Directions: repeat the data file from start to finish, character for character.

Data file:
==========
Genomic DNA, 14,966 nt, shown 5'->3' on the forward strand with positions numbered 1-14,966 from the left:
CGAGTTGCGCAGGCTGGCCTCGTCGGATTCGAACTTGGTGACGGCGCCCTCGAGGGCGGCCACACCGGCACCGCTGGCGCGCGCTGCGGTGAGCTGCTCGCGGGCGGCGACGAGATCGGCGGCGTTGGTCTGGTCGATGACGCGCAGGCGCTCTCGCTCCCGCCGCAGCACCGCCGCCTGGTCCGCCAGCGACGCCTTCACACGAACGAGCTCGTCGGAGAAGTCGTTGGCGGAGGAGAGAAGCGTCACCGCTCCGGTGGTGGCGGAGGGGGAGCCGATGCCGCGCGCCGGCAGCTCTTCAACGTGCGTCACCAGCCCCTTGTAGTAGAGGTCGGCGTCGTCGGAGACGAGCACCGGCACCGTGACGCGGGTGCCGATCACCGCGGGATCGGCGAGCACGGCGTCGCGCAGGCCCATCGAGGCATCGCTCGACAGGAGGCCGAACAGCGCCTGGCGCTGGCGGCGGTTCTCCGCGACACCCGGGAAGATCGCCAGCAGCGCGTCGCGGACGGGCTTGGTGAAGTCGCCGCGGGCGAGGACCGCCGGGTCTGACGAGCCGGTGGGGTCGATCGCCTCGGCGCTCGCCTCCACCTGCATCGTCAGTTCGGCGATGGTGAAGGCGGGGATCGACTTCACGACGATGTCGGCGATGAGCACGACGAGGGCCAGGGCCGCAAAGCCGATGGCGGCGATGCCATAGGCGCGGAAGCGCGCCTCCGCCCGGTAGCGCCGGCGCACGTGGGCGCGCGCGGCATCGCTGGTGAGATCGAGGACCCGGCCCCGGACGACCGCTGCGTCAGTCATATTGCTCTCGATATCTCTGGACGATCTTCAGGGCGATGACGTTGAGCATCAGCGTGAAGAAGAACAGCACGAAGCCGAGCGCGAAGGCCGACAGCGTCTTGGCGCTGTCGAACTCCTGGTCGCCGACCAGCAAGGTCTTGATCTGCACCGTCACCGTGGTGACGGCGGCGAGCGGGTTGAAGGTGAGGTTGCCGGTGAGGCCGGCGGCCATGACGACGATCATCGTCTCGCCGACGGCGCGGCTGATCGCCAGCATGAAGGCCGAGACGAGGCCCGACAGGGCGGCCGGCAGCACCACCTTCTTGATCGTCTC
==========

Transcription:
Genomic DNA, 14,966 nt, shown 5'->3' on the forward strand with positions numbered 1-14,966 from the left:
CGAGTTGCGCAGGCTGGCCTCGTCGGATTCGAACTTGGTGACGGCGCCCTCGAGGGCGGCCACACCGGCACCGCTGGCGCGCGCTGCGGTGAGCTGCTCGCGGGCGGCGACGAGATCGGCGGCGTTGGTCTGGTCGATGACGCGCAGGCGCTCTCGCTCCCGCCGCAGCACCGCCGCCTGGTCCGCCAGCGACGCCTTCACACGAACGAGCTCGTCGGAGAAGTCGTTGGCGGAGGAGAGAAGCGTCACCGCTCCGGTGGTGGCGGAGGGGGAGCCGATGCCGCGCGCCGGCAGCTCTTCAACGTGCGTCACCAGCCCCTTGTAGTAGAGGTCGGCGTCGTCGGAGACGAGCACCGGCACCGTGACGCGGGTGCCGATCACCGCGGGATCGGCGAGCACGGCGTCGCGCAGGCCCATCGAGGCATCGCTCGACAGGAGGCCGAACAGCGCCTGGCGCTGGCGGCGGTTCTCCGCGACACCCGGGAAGATCGCCAGCAGCGCGTCGCGGACGGGCTTGGTGAAGTCGCCGCGGGCGAGGACCGCCGGGTCTGACGAGCCGGTGGGGTCGATCGCCTCGGCGCTCGCCTCCACCTGCATCGTCAGTTCGGCGATGGTGAAGGCGGGGATCGACTTCACGACGATGTCGGCGATGAGCACGACGAGGGCCAGGGCCGCAAAGCCGATGGCGGCGATGCCATAGGCGCGGAAGCGCGCCTCCGCCCGGTAGCGCCGGCGCACGTGGGCGCGCGCGGCATCGCTGGTGAGATCGAGGACCCGGCCCCGGACGACCGCTGCGTCAGTCATATTGCTCTCGATATCTCTGGACGATCTTCAGGGCGATGACGTTGAGCATCAGCGTGAAGAAGAACAGCACGAAGCCGAGCGCGAAGGCCGACAGCGTCTTGGCGCTGTCGAACTCCTGGTCGCCGACCAGCAAGGTCTTGATCTGCACCGTCACCGTGGTGACGGCGGCGAGCGGGTTGAAGGTGAGGTTGCCGGTGAGGCCGGCGGCCATGACGACGATCATCGTCTCGCCGACGGCGCGGCTGATCGCCAGCATGAAGGCCGAGACGAGGCCCGACAGGGCGGCCGGCAGCACCACCTTCTTGATCGTCTC